Photonics Dictionary


Etaloning is an optical phenomenon that occurs in imaging systems, particularly in devices such as spectrometers, interferometers, and cameras. It is characterized by the appearance of interference fringes or unwanted patterns in the image due to multiple reflections within the optical elements of the system.

The term "etaloning" is commonly associated with interference effects caused by the interference of light waves that are reflected multiple times between parallel surfaces, such as the surfaces of glass plates or other optical components. These interference patterns can lead to intensity variations or distortions in the recorded image or spectrum.

In the context of a spectrometer or interferometer, etaloning can manifest as unwanted fringes superimposed on the desired spectral information, making it challenging to accurately interpret the data. It is particularly problematic when the spacing between the reflecting surfaces is comparable to the wavelength of the light being used.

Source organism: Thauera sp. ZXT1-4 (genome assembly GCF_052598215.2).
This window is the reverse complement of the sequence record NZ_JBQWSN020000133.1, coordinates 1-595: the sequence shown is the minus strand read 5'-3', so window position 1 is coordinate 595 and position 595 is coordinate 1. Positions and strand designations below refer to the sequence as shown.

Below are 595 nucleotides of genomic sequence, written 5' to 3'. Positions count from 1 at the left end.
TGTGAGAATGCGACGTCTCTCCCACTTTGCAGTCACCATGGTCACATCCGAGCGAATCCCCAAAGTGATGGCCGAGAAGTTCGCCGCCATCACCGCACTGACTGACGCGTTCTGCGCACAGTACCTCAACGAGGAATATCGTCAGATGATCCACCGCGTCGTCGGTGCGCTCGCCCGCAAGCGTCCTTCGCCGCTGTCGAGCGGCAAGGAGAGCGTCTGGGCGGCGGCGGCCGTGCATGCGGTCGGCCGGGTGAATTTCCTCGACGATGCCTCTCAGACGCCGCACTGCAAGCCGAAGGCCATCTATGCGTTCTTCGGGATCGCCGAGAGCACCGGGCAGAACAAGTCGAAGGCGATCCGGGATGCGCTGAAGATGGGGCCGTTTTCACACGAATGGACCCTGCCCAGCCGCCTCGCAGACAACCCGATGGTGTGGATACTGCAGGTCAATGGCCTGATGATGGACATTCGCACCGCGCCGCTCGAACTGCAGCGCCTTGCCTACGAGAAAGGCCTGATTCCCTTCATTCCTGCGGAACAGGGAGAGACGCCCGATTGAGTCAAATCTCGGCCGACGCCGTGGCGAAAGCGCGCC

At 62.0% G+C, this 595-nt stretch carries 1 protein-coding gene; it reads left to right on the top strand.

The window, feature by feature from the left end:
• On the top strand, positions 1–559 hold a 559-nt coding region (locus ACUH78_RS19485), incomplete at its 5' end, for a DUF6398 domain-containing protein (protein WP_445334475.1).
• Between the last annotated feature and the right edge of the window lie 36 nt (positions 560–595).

To mitigate etaloning, antireflective coatings or materials with low reflectivity are often employed on optical surfaces. Additionally, adjusting the design of optical elements or using techniques like tilting the surfaces to reduce the coherence of interfering reflections can help minimize etaloning effects.

In summary, etaloning is an interference phenomenon that can introduce unwanted patterns or artifacts in optical systems, especially those involving multiple reflections between parallel surfaces. It is a consideration in the design and optimization of optical instruments to ensure accurate and reliable measurements.

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